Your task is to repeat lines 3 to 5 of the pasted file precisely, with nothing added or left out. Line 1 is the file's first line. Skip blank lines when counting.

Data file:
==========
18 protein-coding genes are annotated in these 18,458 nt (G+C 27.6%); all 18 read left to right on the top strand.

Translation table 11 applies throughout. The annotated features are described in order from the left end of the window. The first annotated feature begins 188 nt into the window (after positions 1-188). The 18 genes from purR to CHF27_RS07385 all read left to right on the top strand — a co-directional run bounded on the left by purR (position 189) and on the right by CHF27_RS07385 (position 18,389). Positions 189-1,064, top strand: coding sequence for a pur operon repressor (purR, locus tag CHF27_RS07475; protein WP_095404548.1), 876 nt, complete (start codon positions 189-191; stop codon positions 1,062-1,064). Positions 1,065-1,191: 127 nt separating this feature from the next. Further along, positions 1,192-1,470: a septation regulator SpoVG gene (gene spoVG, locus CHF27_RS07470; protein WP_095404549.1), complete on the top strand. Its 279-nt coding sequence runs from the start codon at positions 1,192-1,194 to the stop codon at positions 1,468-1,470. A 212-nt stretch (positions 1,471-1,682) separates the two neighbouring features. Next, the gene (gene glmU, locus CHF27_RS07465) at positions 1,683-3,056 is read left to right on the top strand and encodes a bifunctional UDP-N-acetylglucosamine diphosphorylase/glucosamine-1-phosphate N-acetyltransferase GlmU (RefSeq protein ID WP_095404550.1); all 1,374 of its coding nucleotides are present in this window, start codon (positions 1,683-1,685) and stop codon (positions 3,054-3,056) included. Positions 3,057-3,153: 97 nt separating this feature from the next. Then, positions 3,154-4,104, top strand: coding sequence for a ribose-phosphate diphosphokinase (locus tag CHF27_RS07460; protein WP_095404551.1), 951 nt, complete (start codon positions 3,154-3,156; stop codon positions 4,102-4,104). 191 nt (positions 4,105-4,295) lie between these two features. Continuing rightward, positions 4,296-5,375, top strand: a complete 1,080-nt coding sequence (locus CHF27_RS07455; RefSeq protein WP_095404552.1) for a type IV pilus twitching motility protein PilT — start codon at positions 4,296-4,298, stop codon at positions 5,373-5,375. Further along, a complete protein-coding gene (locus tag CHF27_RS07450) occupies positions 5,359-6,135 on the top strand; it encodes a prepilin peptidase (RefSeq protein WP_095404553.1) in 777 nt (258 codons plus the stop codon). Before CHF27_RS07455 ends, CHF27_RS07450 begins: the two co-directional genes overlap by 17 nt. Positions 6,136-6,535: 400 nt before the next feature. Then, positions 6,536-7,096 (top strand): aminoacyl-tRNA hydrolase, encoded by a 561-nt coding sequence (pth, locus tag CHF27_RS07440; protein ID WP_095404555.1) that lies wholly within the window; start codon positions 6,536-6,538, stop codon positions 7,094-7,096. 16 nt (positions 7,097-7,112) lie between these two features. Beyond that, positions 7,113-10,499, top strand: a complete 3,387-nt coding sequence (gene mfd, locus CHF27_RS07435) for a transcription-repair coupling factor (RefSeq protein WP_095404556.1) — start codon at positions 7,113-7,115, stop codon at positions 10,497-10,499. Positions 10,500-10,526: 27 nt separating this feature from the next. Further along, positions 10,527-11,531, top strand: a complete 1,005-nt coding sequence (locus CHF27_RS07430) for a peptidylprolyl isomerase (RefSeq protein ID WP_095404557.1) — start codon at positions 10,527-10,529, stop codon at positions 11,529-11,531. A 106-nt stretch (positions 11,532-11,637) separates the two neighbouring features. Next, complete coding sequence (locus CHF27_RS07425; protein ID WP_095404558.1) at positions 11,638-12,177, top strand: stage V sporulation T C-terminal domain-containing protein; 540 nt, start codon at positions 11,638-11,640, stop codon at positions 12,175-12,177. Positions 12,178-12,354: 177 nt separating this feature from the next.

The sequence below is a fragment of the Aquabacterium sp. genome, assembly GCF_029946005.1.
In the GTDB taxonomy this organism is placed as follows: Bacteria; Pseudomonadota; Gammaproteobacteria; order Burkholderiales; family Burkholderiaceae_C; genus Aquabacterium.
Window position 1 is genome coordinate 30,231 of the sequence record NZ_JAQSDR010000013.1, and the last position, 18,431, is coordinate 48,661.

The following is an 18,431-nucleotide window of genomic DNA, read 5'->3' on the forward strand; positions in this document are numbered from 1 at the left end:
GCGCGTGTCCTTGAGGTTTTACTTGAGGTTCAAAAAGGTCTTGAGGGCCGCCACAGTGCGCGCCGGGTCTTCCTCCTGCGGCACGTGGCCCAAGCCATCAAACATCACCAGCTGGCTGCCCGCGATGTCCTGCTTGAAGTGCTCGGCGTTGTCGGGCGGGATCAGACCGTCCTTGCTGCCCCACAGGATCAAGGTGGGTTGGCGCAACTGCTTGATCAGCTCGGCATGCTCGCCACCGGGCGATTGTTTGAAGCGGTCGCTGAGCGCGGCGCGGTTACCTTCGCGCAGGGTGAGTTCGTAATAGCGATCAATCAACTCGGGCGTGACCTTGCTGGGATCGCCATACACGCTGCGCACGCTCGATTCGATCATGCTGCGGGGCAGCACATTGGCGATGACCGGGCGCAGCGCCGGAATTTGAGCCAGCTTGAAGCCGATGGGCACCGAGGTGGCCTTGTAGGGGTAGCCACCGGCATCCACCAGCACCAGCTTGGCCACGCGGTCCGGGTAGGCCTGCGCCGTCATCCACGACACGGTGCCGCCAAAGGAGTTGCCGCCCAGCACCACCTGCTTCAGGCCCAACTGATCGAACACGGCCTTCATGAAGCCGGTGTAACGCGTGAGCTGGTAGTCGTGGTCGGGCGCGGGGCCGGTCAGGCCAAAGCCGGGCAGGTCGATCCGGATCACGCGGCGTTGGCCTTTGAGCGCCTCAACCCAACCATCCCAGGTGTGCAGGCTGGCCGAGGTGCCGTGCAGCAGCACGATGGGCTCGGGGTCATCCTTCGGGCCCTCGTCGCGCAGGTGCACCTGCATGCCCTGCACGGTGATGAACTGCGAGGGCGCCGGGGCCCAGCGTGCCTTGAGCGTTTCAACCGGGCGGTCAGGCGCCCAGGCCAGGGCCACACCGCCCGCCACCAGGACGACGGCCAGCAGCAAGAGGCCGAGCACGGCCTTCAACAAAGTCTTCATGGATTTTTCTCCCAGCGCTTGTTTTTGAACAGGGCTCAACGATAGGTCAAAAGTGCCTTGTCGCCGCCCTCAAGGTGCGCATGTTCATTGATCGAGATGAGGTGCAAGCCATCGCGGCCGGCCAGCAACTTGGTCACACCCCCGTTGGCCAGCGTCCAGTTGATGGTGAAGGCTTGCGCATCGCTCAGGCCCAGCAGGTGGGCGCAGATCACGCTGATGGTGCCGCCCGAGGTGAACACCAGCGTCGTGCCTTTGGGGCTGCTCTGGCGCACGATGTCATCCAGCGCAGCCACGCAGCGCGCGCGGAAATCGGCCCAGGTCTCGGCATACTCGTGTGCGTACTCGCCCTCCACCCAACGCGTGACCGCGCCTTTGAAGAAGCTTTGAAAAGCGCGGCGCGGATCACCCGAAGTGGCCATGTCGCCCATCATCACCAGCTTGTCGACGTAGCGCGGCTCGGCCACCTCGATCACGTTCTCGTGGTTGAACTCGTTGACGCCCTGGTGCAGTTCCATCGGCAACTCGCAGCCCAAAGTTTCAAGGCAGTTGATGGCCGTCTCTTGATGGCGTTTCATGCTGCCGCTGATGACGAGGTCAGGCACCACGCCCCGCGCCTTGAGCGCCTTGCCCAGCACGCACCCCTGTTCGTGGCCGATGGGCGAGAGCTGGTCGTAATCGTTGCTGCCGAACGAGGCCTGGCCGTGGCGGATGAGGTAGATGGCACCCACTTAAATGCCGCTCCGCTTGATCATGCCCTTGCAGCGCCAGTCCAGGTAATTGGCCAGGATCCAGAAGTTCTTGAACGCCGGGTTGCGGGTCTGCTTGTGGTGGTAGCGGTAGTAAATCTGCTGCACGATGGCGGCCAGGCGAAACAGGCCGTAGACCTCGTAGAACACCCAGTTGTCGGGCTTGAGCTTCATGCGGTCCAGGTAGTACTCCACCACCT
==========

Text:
The sequence below is a fragment of the Aquabacterium sp. genome, assembly GCF_029946005.1.
In the GTDB taxonomy this organism is placed as follows: Bacteria; Pseudomonadota; Gammaproteobacteria; order Burkholderiales; family Burkholderiaceae_C; genus Aquabacterium.
Window position 1 is genome coordinate 30,231 of the sequence record NZ_JAQSDR010000013.1, and the last position, 18,431, is coordinate 48,661.